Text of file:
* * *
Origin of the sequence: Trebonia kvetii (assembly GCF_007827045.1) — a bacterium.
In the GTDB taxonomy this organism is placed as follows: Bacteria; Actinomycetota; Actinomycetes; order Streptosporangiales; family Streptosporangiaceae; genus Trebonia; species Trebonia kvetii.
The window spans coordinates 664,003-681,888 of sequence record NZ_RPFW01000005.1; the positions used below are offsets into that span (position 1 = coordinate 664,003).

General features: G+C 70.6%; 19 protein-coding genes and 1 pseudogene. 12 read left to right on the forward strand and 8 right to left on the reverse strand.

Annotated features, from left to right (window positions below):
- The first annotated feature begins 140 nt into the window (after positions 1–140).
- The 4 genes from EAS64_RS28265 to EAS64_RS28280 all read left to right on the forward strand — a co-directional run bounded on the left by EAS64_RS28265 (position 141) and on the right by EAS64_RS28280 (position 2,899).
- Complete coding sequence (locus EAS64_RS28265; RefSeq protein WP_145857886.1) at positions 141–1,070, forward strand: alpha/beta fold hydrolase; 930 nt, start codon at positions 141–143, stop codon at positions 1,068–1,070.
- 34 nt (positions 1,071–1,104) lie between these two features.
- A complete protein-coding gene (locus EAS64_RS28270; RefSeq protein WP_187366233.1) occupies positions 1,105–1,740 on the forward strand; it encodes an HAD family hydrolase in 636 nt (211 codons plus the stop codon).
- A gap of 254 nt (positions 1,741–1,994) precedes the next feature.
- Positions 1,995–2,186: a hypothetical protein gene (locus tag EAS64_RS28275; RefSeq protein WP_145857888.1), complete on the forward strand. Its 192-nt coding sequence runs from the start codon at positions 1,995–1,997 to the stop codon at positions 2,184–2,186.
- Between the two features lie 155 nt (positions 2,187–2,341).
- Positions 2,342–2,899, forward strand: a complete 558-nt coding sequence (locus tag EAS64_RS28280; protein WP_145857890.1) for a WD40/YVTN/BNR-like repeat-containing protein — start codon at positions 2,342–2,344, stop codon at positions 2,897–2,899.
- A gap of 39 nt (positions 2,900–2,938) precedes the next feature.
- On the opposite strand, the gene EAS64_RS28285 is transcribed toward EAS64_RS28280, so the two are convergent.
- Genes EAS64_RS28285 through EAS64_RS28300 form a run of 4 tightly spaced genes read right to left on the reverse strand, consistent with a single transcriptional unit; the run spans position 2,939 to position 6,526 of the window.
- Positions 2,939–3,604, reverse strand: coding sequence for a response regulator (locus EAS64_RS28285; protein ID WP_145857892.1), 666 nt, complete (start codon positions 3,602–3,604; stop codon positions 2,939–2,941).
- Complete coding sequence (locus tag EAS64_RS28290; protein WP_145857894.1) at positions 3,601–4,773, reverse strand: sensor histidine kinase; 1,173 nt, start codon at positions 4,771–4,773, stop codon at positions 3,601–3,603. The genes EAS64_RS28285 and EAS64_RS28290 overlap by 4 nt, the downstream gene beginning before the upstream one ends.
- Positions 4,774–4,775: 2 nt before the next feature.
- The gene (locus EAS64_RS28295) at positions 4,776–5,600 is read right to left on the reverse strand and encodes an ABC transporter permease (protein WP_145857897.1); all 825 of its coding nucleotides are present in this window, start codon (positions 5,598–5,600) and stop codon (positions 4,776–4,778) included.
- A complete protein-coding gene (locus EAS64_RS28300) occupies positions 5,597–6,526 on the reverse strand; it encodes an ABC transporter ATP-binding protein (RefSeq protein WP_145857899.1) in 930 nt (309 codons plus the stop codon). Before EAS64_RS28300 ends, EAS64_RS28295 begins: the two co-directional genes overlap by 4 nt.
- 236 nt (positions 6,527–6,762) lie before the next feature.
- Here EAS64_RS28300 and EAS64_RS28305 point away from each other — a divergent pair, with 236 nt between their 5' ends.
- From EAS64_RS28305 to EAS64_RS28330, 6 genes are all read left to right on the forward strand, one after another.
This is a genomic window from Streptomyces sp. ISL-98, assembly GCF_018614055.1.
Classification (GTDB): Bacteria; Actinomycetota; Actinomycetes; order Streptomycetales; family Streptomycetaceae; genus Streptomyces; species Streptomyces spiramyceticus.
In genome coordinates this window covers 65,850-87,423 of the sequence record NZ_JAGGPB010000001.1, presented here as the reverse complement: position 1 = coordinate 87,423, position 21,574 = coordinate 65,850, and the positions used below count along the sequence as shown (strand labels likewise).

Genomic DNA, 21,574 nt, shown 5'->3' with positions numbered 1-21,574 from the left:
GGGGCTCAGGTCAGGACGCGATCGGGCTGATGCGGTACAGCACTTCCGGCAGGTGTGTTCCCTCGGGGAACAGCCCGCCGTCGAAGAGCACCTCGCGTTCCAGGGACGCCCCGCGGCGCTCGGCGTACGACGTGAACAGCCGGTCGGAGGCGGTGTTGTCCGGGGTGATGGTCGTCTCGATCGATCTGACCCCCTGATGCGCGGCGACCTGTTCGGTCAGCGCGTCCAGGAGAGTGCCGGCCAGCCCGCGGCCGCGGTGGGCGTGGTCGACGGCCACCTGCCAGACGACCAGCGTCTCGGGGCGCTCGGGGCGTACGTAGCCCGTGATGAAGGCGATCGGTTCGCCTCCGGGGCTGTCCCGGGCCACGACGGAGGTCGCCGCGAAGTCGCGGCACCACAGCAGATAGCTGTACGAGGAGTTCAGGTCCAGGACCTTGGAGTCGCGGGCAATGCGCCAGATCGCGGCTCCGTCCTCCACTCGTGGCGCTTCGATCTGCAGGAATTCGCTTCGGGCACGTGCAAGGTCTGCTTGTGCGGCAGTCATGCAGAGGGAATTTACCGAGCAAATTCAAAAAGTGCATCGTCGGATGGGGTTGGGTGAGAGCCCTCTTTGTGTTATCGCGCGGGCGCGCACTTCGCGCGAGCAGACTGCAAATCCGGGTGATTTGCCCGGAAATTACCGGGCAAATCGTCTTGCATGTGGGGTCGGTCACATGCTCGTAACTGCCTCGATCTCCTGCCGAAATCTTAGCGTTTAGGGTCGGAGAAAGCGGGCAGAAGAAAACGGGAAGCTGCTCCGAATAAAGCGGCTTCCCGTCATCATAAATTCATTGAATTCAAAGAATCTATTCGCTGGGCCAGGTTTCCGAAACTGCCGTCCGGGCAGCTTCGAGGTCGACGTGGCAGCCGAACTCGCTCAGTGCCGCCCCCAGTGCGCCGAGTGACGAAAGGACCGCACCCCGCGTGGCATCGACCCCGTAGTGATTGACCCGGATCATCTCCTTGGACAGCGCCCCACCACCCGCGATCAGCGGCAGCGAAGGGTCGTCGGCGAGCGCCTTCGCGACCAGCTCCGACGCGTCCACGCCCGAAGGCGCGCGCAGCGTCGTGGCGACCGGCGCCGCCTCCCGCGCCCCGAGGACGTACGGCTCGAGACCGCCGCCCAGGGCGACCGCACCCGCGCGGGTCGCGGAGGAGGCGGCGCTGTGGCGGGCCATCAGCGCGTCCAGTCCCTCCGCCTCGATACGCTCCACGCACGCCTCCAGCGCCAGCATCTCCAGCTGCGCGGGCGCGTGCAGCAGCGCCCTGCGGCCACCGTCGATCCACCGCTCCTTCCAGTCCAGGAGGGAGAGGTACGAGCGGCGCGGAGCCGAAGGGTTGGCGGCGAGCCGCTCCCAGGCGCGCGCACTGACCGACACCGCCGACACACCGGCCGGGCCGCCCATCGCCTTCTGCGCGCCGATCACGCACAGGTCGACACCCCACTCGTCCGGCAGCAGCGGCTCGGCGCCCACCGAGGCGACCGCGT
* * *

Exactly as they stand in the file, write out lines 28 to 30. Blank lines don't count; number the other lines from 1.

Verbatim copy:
In genome coordinates this window covers 65,850-87,423 of the sequence record NZ_JAGGPB010000001.1, presented here as the reverse complement: position 1 = coordinate 87,423, position 21,574 = coordinate 65,850, and the positions used below count along the sequence as shown (strand labels likewise).

Genomic DNA, 21,574 nt, shown 5'->3' with positions numbered 1-21,574 from the left:
GGGGCTCAGGTCAGGACGCGATCGGGCTGATGCGGTACAGCACTTCCGGCAGGTGTGTTCCCTCGGGGAACAGCCCGCCGTCGAAGAGCACCTCGCGTTCCAGGGACGCCCCGCGGCGCTCGGCGTACGACGTGAACAGCCGGTCGGAGGCGGTGTTGTCCGGGGTGATGGTCGTCTCGATCGATCTGACCCCCTGATGCGCGGCGACCTGTTCGGTCAGCGCGTCCAGGAGAGTGCCGGCCAGCCCGCGGCCGCGGTGGGCGTGGTCGACGGCCACCTGCCAGACGACCAGCGTCTCGGGGCGCTCGGGGCGTACGTAGCCCGTGATGAAGGCGATCGGTTCGCCTCCGGGGCTGTCCCGGGCCACGACGGAGGTCGCCGCGAAGTCGCGGCACCACAGCAGATAGCTGTACGAGGAGTTCAGGTCCAGGACCTTGGAGTCGCGGGCAATGCGCCAGATCGCGGCTCCGTCCTCCACTCGTGGCGCTTCGATCTGCAGGAATTCGCTTCGGGCACGTGCAAGGTCTGCTTGTGCGGCAGTCATGCAGAGGGAATTTACCGAGCAAATTCAAAAAGTGCATCGTCGGATGGGGTTGGGTGAGAGCCCTCTTTGTGTTATCGCGCGGGCGCGCACTTCGCGCGAGCAGACTGCAAATCCGGGTGATTTGCCCGGAAATTACCGGGCAAATCGTCTTGCATGTGGGGTCGGTCACATGCTCGTAACTGCCTCGATCTCCTGCCGAAATCTTAGCGTTTAGGGTCGGAGAAAGCGGGCAGAAGAAAACGGGAAGCTGCTCCGAATAAAGCGGCTTCCCGTCATCATAAATTCATTGAATTCAAAGAATCTATTCGCTGGGCCAGGTTTCCGAAACTGCCGTCCGGGCAGCTTCGAGGTCGACGTGGCAGCCGAACTCGCTCAGTGCCGCCCCCAGTGCGCCGAGTGACGAAAGGACCGCACCCCGCGTGGCATCGACCCCGTAGTGATTGACCCGGATCATCTCCTTGGACAGCGCCCCACCACCCGCGATCAGCGGCAGCGAAGGGTCGTCGGCGAGCGCCTTCGCGACCAGCTCCGACGCGTCCACGCCCGAAGGCGCGCGCAGCGTCGTGGCGACCGGCGCCGCCTCCCGCGCCCCGAGGACGTACGGCTCGAGACCGCCGCCCAGGGCGACCGCACCCGCGCGGGTCGCGGAGGAGGCGGCGCTGTGGCGGGCCATCAGCGCGTCCAGTCCCTCCGCCTCGATACGCTCCACGCACGCCTCCAGCGCCAGCATCTCCAGCTGCGCGGGCGCGTGCAGCAGCGCCCTGCGGCCACCGTCGATCCACCGCTCCTTCCAGTCCAGGAGGGAGAGGTACGAGCGGCGCGGAGCCGAAGGGTTGGCGGCGAGCCGCTCCCAGGCGCGCGCACTGACCGACACCGCCGACACACCGGCCGGGCCGCCCATCGCCTTCTGCGCGCCGATCACGCACAGGTCGACACCCCACTCGTCCGGCAGCAGCGGCTCGGCGCCCACCGAGGCGACCGCGT